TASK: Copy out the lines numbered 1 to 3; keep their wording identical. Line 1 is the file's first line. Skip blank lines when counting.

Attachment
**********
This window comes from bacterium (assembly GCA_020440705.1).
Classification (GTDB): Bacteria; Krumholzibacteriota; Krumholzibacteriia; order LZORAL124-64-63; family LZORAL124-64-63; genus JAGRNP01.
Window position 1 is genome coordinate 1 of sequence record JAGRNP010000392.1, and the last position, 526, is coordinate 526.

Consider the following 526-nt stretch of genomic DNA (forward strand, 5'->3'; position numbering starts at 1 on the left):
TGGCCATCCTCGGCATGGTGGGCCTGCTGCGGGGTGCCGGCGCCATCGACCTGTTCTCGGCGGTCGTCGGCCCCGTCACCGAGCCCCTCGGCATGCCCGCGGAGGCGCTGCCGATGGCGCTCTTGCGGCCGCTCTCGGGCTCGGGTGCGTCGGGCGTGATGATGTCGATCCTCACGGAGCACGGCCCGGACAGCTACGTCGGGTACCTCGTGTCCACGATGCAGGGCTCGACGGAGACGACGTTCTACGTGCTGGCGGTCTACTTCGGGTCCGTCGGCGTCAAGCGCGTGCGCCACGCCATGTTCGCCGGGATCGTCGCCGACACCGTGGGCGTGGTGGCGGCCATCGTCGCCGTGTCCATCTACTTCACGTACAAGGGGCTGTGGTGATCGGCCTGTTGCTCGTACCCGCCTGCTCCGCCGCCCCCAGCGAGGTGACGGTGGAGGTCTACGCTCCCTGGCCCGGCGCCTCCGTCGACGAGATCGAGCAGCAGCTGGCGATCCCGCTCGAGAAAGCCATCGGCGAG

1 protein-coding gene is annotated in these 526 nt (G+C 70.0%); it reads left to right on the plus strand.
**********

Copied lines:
This window comes from bacterium (assembly GCA_020440705.1).
Classification (GTDB): Bacteria; Krumholzibacteriota; Krumholzibacteriia; order LZORAL124-64-63; family LZORAL124-64-63; genus JAGRNP01.
Window position 1 is genome coordinate 1 of sequence record JAGRNP010000392.1, and the last position, 526, is coordinate 526.